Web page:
In talking to Steve Zivanic, QLogic’s director of corporate communication, this latest set of products is part of a broader strategy to expand their InfiniBand penetration via their OEM partners. QLogic IB gear is now being stocked by some of the biggest HPC cluster makers, including IBM, HP, Dell, and SGI. According to Zivanic, they’re ramping up the sales team and hiring HPC specialists to further increase their competitiveness. “You’re going to see us getting a lot more aggressive this year with InfiniBand,” he told me.
The other InfiniBand story that slipped by a couple of weeks ago was Voltaire’s announcement of its Fabric Collective Accelerator (FCA) technology to accelerate MPI operations on Voltaire switches. In a nutshell, the FCA software uses CPUs inside the switches to offload MPI collective operations. Voltaire claims that the initial version is able to accelerate “high performance computing applications such as reservoir modeling, fluid dynamics, crash analysis and others by up to a factor of ten.” And from the application’s point of view, the offloaded computations are transparent.
Potentially this could greatly lengthen the longevity of MPI codes. One of the weaknesses of the distributed MPI style of computing is that collective operations have to be globally synchronized, which makes these applications harder to scale. And the routines themselves are recursive, so tend to be extremely compute-intensive. The result is that for some codes up to 90 percent of the host’s CPU time is spent inside these collective routines.
The brute force solution has been to make the switch and host adapter hardware faster to compensate for the larger fabrics and cluster sizes, and make the cluster nodes more computationally dense to speed host-side processing. Mellanox has incorporated MPI offload technology inside a host adapter, but by adding MPI smarts into the switch itself, Voltaire says message processing can optimized much more efficiently.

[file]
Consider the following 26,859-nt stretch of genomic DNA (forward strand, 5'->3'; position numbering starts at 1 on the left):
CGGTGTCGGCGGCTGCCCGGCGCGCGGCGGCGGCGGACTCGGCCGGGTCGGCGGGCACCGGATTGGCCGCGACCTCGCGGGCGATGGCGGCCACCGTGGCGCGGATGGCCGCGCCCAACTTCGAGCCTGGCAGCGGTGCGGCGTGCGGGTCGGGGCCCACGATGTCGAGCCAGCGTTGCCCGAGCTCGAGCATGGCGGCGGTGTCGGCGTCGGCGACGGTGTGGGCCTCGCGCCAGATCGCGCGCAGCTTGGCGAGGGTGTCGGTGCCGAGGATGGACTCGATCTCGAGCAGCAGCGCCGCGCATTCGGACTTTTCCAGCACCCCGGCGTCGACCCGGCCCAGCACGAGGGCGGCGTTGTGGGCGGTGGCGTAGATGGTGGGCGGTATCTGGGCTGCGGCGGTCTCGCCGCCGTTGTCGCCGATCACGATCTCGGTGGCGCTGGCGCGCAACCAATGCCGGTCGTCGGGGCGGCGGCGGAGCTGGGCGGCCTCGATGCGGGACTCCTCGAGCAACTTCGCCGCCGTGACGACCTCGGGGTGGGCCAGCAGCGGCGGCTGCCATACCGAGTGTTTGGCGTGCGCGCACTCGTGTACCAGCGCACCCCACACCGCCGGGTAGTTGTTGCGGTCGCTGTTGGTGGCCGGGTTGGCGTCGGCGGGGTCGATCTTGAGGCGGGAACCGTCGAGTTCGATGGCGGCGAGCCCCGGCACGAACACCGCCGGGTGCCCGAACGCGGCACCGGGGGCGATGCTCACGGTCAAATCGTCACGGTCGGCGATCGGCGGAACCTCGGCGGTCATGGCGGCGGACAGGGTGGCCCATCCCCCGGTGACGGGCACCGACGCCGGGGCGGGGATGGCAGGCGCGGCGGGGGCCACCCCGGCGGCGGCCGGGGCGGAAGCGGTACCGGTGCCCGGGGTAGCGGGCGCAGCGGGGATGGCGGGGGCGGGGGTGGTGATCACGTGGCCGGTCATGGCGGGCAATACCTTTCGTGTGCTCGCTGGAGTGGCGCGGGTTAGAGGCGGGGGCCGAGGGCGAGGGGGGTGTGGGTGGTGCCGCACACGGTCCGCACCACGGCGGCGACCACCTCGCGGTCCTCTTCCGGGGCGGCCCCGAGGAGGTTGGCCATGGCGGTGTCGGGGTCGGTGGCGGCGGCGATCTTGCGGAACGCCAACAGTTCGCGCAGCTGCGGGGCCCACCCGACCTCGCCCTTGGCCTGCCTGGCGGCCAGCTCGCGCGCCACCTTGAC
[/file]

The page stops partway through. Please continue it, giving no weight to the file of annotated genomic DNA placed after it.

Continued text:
According to Asaf Somekh, Voltaire’s VP of marketing, the FCA technology not only relieves the host of a computational burden, it also is in a position to cut down on the volume of message traffic being sent across the fabric, thus reducing communication bottlenecks. The idea is to magnify the computational performance of the servers, turning them into a sort of super-cluster.
That would be welcome news indeed for HPC customers who would like to be able to use clusters for capability-level computing, rather than having to turn to the more custom-built (and expensive) solutions like the IBM Blue Gene or the Cray XT. In fact, Somekh believes FCA will be a key technology to propel commodity clusters into the capability supercomputer market. “In my mind, this is one of the Holy Grails of HPC,” he says.
OK. But it deserves a bit stronger branding than Fabric Collective Accelerator. How about “InfiniBand Overdrive”? Hey, now that really would be a great name for a rock band.